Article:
Wearing masks, social distancing, and washing hands frequently are effective precautions against contracting COVID-19, but your oral hygiene is also an important part of staying healthy.
Proper oral hygiene might not prevent you from getting infected with COVID-19, but a new study shows that gum disease is linked to worse outcomes for infected patients because it triggers additional respiratory issues that increase the risk of death. Brushing and flossing have always been important, but COVID-19 is a reminder that avoiding gum disease is crucial. Here’s why:
Deadly protein leads to cytokine storm
In a three-month study organized by Dr. Shervin Molayem, founder of the UCLA Dental Research Journal, and Dr. Carla Pontes, a scientist and healthcare researcher in South Africa, researchers identified a harmful protein called IL-6 that is released in patients with gum disease. This protein can spread to the lungs and promote inflammation. Patients who have gum disease can inhale the IL-6 laden bacteria in their gums, where it adheres to the lung tissue. This can cause what is known as a cytokine storm, which is an overreaction of the body’s immune system that leads to severe inflammation of the lung tissue. One of the most common symptoms of COVID-19 is difficulty breathing, and a cytokine storm exacerbates this.
Higher chances of ventilator use and death
Patients who are infected with COVID-19 and have high levels of IL-6 due to gum disease are 22 times more likely to be placed on a ventilator. According to the Centers of Disease Control and Prevention, 80% of all COVID-19 patients who were put on a ventilator ending up dying earlier in the pandemic. The rate of recovery has increased in the last few months, but there is still no defining predictor of which patients will have worse outcomes. Patients of all ages and health backgrounds continue to die from the virus, and one of the only common denominators is likely the prevalence of gum disease.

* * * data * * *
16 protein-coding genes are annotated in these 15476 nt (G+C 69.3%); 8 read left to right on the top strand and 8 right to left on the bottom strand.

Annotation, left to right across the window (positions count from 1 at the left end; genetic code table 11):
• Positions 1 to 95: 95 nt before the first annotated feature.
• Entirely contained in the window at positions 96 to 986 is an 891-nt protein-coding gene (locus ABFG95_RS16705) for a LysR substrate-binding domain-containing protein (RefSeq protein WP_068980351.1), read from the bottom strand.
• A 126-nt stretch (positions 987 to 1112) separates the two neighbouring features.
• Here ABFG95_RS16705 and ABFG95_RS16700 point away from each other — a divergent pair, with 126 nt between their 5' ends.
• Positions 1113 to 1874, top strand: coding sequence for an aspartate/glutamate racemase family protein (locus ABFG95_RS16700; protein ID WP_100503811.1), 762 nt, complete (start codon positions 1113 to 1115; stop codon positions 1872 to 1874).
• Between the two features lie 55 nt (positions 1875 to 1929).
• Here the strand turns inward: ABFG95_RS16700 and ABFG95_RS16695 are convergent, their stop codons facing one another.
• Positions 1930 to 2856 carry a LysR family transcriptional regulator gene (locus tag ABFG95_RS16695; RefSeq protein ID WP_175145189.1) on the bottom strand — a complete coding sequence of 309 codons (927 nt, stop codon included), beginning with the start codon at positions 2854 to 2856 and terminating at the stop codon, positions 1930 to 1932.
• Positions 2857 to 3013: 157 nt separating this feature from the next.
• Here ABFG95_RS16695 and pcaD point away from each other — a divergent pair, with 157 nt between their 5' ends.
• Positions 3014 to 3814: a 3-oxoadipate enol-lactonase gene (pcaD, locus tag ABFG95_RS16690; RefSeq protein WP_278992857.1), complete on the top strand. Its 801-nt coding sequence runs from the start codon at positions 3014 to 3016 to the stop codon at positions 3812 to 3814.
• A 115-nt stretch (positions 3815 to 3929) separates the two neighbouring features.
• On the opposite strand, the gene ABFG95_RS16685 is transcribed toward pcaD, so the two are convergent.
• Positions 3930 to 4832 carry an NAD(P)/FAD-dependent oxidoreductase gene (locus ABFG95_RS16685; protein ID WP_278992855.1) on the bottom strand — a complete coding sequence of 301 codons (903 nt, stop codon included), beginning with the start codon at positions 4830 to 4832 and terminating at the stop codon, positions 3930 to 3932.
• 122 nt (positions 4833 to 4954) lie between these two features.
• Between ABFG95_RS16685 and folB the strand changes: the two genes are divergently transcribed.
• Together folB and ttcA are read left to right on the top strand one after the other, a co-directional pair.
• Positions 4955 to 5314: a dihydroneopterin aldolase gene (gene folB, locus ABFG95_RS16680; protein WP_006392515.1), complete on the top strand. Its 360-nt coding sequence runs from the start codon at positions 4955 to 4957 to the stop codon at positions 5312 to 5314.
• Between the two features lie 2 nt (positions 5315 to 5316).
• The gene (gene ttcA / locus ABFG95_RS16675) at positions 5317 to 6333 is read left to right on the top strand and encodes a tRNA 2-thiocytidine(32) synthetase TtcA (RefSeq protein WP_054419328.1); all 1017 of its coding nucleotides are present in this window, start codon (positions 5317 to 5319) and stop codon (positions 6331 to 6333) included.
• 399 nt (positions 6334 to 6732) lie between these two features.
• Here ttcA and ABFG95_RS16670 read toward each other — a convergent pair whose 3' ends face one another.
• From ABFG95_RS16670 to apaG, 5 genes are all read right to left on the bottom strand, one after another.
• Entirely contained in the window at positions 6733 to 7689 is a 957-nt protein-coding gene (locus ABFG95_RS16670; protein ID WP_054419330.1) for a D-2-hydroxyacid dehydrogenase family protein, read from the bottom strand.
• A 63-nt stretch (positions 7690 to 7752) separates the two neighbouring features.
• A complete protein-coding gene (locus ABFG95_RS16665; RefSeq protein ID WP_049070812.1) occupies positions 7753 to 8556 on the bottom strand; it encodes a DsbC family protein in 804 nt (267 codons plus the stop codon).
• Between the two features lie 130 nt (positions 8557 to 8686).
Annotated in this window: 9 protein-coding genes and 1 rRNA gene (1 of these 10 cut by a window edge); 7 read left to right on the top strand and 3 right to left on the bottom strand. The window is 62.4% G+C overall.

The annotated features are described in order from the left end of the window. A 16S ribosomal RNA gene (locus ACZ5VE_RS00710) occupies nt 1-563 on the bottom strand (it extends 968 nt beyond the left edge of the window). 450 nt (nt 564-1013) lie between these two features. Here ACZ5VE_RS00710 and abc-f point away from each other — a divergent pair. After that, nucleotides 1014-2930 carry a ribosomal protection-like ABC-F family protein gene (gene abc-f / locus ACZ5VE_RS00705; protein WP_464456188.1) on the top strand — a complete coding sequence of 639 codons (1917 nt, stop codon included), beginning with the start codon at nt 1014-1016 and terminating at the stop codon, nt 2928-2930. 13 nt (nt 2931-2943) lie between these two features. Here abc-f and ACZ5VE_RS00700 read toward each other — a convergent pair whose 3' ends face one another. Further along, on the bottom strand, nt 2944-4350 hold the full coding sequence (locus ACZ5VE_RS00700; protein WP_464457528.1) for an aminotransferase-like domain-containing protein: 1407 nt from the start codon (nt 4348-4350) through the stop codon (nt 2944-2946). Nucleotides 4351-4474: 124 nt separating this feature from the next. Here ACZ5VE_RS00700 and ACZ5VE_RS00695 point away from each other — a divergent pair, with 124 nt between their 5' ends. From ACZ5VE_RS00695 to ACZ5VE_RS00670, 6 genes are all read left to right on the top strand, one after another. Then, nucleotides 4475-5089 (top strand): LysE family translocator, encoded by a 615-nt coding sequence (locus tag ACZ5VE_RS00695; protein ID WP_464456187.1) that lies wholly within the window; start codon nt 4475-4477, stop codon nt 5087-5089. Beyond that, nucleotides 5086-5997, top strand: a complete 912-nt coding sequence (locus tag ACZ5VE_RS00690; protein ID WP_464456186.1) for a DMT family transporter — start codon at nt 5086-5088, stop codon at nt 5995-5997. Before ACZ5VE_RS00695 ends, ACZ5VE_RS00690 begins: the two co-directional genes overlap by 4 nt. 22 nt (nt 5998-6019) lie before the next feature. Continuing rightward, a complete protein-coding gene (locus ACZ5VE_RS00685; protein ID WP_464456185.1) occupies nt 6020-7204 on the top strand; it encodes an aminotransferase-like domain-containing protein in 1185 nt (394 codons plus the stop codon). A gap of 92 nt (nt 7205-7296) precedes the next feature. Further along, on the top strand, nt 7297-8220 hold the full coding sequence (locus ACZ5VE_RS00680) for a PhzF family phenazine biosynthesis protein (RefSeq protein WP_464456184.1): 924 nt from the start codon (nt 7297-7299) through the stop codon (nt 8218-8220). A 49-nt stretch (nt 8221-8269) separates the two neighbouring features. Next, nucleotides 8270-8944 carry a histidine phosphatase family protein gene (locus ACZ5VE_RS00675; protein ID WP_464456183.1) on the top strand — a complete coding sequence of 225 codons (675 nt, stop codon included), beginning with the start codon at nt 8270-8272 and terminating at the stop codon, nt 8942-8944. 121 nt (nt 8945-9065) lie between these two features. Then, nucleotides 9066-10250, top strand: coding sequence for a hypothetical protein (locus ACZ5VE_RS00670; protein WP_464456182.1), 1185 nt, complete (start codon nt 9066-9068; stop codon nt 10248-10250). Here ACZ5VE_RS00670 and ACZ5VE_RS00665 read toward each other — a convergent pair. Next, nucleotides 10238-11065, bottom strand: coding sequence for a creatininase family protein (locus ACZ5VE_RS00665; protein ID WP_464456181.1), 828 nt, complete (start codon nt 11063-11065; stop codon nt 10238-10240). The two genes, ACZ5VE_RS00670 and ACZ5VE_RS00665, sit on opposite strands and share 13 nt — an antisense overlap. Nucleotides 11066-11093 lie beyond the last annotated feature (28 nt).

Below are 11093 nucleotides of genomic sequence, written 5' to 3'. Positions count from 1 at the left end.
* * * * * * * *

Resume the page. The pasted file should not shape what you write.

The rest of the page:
Protecting the vulnerable
As a result of the study, researchers are prompting places with vulnerable populations, such as nursing homes and hospitals, to adopt regular dental screenings to catch early signs of gum disease before patients catch COVID-19. The elderly are especially vulnerable, as they are already more susceptible to gum disease. Most COVID-19 deaths have occurred with patients over the age of 65.
Regardless of age or health condition, researchers recommend everyone optimize their oral hygiene routine, reduce sugar and carb consumption that can encourage bacteria growth in the mouth, and take daily doses of vitamin C, vitamin D3, zinc and turmeric. While following these recommendations won’t prevent you from contracting COVID-19, they will reduce your chances of ventilator use and death.
“As the death toll keeps climbing, the CDC now predicts [COVID-19] will be among the leading causes of death in the United States, just behind heart disease and cancer,” said Dr. Molayem in a press release about the study. “Now that we suspect periodontitis makes it even deadlier, if you’re worried that you may have gum disease, your next trip to the dentist may actually save your life.”
Get checked for early signs of gum disease
In addition to daily brushing and flossing, a good oral health routine includes at least twice-yearly visits to the dentist for an exam and professional cleaning. But if you suspect you might have gum disease—symptoms include red, swollen, or tender gums, or bleeding while brushing or flossing—call San Diego Periodontics and Implant Dentistry at (619) 543-0905 to schedule an immediate exam.